Diabetes Blog Week: May 15: Survival tools

Yesterday we opened up about how diabetes can bring us down. Today let’s share what gets us through a hard day.  Or more specifically, a hard diabetes day.  Is there something positive you tell yourself?  Are there mantras that you fall back on to get you through?  Is there something specific you do when your mood needs a boost?  Maybe we’ve done that and we can help others do it too? (Thanks to Meri of Our Diabetic Life for suggesting this topic.)

I’m the queen of mantras. All right, maybe not the queen but close to it. I have an arsenal of mantras, sayings, quotes and real life inspirational stories, depending on the situation, to inspire me. My favorites are mentioned below.

When I’m afraid, usually when I’m about to make an important decision or take a major risk, or when I go for my quarterly A1c test or annual medical check, or when I ponder upon the complications that diabetes threatens to bring me, I find strength from one of my go-to mantras. It’s from Frank Herbert’s Dune. It’s called the Litany Against Fear.

I must not fear.
Fear is the mind-killer.
Fear is the little-death that brings total obliteration.
I will face my fear.
I will permit it to pass over me and through me.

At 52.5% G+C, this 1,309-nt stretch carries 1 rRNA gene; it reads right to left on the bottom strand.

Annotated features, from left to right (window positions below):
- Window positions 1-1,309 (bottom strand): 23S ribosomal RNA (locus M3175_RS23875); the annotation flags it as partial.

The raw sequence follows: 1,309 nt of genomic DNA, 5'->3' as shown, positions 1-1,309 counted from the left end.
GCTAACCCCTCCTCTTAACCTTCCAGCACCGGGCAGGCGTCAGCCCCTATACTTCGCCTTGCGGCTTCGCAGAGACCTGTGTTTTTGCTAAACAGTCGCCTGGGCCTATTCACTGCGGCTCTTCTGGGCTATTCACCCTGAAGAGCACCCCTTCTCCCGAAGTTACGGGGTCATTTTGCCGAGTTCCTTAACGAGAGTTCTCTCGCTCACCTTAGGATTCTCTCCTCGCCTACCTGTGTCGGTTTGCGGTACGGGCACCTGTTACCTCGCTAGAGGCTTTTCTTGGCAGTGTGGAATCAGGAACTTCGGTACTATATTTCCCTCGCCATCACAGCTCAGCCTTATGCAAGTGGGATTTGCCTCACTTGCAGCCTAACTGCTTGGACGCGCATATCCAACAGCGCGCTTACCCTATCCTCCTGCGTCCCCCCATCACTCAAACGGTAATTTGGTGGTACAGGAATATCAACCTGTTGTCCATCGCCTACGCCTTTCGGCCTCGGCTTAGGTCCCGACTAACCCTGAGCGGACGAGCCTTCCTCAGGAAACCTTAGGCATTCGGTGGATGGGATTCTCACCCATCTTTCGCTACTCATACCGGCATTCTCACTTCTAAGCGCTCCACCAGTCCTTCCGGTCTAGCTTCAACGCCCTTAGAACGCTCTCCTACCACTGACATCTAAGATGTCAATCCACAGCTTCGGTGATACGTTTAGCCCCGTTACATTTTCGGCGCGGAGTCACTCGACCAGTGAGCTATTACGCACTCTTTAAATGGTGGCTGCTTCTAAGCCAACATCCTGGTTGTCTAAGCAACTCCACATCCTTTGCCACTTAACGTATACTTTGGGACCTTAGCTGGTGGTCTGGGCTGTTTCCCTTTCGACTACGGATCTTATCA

And when it has gone past I will turn the inner eye to see its path.
Where the fear has gone there will be nothing.
Only I will remain.

When things go wrong and I feel like just giving up, these few words from Samuel Beckett keep me going:

you must go on, I can’t go on, I’ll go on

When I fall, stumble, am overcome by circumstances or fail, and feel like crawling under a boulder and withering away into nothingness, Chumbawamba’s Tubthumping buoys me back up:

I get knocked down
But I get up again
You’re never gonna keep me down
[Repeat while singing and dancing]

Sure, the song is about drinking but these lyrics and the music rarely fail to put me in a good mood. The truth is, the song also fairly sums up what I sometimes do when I’m in the gutter so to speak. I end up pissing the night away.

When I get pissed, I usually do it with the best person to get pissed with, my husband. He keeps me sane, grounded and focused. He has coped with a lot of my crap, not all related to diabetes. But he’s there to set me straight when I start whining, usually starting with “Why …” Why me? (And why not? Why should it be someone else?) Why can’t I eat yaki soba? (Well, you can have a small portion, not the entire plate.) Why won’t the national health insurance cover test strips unless I use insulin? (What do you intend to do about it?) Why do I have diabetes? (Everyone has something to deal with. Life will be boring otherwise. If you have nothing to worry about, you’re bound to pick a fight, probably with me.) Why can’t I run faster? (Maybe you’re not training enough?) Why am I so tired this morning? (Because you slept past midnight.) How on earth does he put up with me? I don’t know but I’m so glad he’s here. We all have challenges to face. We don’t have to deal with these challenges alone. We shouldn’t.

When all else fails, I let out a long, guttural AAARRRRGGGGHHHHH!

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